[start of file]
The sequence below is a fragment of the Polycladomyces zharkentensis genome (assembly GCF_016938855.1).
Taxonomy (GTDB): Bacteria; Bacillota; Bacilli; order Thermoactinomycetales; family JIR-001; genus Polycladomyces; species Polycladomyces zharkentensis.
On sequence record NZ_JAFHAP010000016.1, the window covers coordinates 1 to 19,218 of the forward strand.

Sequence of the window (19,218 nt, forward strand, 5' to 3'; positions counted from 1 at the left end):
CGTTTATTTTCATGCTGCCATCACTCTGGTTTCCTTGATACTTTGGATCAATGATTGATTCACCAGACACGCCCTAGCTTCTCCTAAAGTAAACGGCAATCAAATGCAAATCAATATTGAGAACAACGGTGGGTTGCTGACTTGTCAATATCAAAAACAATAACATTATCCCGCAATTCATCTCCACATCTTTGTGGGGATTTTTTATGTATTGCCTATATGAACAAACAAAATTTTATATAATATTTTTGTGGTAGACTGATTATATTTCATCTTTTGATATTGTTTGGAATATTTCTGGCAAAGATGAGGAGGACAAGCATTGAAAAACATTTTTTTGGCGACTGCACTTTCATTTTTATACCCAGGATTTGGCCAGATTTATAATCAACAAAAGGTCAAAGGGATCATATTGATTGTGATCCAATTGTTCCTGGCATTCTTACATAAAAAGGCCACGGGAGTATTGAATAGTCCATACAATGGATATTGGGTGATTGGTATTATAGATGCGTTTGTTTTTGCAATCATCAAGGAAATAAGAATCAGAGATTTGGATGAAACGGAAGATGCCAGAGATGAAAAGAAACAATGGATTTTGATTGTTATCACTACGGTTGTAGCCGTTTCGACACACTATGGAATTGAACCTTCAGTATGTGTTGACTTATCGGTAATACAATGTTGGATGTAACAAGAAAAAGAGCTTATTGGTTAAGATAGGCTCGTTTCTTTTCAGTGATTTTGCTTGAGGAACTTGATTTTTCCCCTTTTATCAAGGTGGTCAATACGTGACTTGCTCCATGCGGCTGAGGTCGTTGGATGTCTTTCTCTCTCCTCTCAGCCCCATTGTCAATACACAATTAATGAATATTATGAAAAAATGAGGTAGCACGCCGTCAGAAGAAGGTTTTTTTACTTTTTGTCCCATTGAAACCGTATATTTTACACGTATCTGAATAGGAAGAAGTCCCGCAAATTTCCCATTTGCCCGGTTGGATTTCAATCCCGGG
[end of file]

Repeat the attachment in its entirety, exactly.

The sequence below is a fragment of the Polycladomyces zharkentensis genome (assembly GCF_016938855.1).
Taxonomy (GTDB): Bacteria; Bacillota; Bacilli; order Thermoactinomycetales; family JIR-001; genus Polycladomyces; species Polycladomyces zharkentensis.
On sequence record NZ_JAFHAP010000016.1, the window covers coordinates 1 to 19,218 of the forward strand.

Sequence of the window (19,218 nt, forward strand, 5' to 3'; positions counted from 1 at the left end):
CGTTTATTTTCATGCTGCCATCACTCTGGTTTCCTTGATACTTTGGATCAATGATTGATTCACCAGACACGCCCTAGCTTCTCCTAAAGTAAACGGCAATCAAATGCAAATCAATATTGAGAACAACGGTGGGTTGCTGACTTGTCAATATCAAAAACAATAACATTATCCCGCAATTCATCTCCACATCTTTGTGGGGATTTTTTATGTATTGCCTATATGAACAAACAAAATTTTATATAATATTTTTGTGGTAGACTGATTATATTTCATCTTTTGATATTGTTTGGAATATTTCTGGCAAAGATGAGGAGGACAAGCATTGAAAAACATTTTTTTGGCGACTGCACTTTCATTTTTATACCCAGGATTTGGCCAGATTTATAATCAACAAAAGGTCAAAGGGATCATATTGATTGTGATCCAATTGTTCCTGGCATTCTTACATAAAAAGGCCACGGGAGTATTGAATAGTCCATACAATGGATATTGGGTGATTGGTATTATAGATGCGTTTGTTTTTGCAATCATCAAGGAAATAAGAATCAGAGATTTGGATGAAACGGAAGATGCCAGAGATGAAAAGAAACAATGGATTTTGATTGTTATCACTACGGTTGTAGCCGTTTCGACACACTATGGAATTGAACCTTCAGTATGTGTTGACTTATCGGTAATACAATGTTGGATGTAACAAGAAAAAGAGCTTATTGGTTAAGATAGGCTCGTTTCTTTTCAGTGATTTTGCTTGAGGAACTTGATTTTTCCCCTTTTATCAAGGTGGTCAATACGTGACTTGCTCCATGCGGCTGAGGTCGTTGGATGTCTTTCTCTCTCCTCTCAGCCCCATTGTCAATACACAATTAATGAATATTATGAAAAAATGAGGTAGCACGCCGTCAGAAGAAGGTTTTTTTACTTTTTGTCCCATTGAAACCGTATATTTTACACGTATCTGAATAGGAAGAAGTCCCGCAAATTTCCCATTTGCCCGGTTGGATTTCAATCCCGGG